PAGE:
Figures from the Office of National Statistics show that 62% of married or co-habiting women with a child under 5 work, either full-time or part-time. This is double what it was 25 years ago.
The latest ONS stats also reveal 76% of married mums with a child under 16 go to work, while 73% with two children under this age work. Of mums with three children, 58% work. And for mums with four kids, 40% head off to a job.
Many working mums would prefer to stay at home, surveys repeatedly suggest. However, these mums say economic pressures mean they need to be in employment. Last week, Government poverty figures highlighted this economic factor. The figures showed more than half of the children living below the poverty line come from two-parent families where only one parent is employed. Often, the non-working parent is mum, staying home to raise the children.
Critics of the Government’s policies are saying there should be more help in the tax system for those staying at home to raise their children.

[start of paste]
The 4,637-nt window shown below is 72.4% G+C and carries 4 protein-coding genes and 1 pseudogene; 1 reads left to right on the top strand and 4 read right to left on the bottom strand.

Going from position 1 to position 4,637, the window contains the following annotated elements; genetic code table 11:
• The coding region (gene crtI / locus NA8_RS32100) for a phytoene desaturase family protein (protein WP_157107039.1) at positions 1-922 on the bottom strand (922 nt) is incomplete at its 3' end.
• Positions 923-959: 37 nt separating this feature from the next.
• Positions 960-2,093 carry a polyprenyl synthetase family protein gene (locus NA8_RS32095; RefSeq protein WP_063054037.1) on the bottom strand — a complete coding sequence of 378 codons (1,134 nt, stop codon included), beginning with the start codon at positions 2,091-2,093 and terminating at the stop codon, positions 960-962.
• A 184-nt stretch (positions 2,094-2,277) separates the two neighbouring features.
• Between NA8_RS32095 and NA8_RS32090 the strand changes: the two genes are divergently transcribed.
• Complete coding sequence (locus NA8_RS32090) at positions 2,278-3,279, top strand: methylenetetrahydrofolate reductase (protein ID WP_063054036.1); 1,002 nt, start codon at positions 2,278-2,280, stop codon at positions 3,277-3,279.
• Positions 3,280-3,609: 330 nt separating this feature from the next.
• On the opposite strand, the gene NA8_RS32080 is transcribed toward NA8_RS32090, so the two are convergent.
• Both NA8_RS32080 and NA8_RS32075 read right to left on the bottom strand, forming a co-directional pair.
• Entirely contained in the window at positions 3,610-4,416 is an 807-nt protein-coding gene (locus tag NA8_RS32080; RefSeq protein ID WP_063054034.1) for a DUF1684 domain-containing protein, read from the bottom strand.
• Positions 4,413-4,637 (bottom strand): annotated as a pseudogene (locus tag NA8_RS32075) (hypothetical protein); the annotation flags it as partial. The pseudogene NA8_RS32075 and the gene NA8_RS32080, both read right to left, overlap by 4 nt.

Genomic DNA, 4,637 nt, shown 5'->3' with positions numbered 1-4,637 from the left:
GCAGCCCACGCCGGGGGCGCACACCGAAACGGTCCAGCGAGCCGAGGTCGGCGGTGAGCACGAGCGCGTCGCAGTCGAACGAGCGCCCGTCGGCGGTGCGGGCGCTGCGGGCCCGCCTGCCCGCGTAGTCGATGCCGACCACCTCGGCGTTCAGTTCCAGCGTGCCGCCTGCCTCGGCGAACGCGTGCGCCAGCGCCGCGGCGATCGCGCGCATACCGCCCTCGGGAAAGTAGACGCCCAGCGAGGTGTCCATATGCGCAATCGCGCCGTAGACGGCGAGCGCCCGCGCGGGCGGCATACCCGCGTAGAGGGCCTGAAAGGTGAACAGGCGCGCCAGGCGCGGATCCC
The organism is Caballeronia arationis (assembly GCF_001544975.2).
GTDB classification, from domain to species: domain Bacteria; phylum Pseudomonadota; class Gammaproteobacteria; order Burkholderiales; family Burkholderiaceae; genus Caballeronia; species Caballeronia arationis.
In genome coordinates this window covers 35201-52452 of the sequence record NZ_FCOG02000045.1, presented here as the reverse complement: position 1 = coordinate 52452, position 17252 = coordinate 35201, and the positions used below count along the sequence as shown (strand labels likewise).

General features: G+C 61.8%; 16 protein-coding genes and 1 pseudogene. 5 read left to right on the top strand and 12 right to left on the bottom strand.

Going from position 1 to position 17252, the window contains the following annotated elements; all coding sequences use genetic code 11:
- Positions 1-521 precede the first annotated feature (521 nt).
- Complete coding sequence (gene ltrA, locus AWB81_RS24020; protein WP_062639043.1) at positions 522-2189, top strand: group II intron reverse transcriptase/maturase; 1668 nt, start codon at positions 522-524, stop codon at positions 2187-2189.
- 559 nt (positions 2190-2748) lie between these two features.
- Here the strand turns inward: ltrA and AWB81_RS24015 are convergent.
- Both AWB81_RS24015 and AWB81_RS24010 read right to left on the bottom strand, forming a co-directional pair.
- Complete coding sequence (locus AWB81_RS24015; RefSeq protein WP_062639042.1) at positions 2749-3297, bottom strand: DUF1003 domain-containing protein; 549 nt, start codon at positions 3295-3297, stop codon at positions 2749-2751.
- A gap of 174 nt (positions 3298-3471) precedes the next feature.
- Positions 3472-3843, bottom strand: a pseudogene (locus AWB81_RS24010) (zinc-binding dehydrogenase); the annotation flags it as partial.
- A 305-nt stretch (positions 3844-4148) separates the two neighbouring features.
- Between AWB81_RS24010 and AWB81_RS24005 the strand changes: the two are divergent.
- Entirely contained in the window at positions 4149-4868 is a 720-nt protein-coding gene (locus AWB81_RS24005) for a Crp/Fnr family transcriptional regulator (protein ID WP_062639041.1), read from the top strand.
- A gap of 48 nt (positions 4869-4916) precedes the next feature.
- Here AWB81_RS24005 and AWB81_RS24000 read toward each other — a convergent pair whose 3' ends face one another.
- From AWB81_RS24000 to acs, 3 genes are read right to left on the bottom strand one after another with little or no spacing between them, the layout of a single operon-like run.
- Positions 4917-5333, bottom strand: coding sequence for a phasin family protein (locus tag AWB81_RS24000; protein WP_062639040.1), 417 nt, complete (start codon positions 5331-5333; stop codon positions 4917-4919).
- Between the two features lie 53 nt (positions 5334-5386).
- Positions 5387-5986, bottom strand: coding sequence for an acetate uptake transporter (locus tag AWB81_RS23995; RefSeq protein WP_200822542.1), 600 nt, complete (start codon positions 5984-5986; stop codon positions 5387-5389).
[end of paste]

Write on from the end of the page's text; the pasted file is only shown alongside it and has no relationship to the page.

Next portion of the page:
Jill Kirby, of the Centre for Policy Studies, has said: “More and more households are being forced into having two earners, contrary to the clear wishes of most working mothers. There has to be more support for mothers who choose to stay at home and who believe that doing so is better for their children.”
Yesterday ministers launched a £75million programme for subsidised childcare, which could result in more stay-at-home mums heading off to work.
“We know that for those who can, work remains the best way to lift families and children out of poverty,” Children’s Minister Beverley Hughes said.
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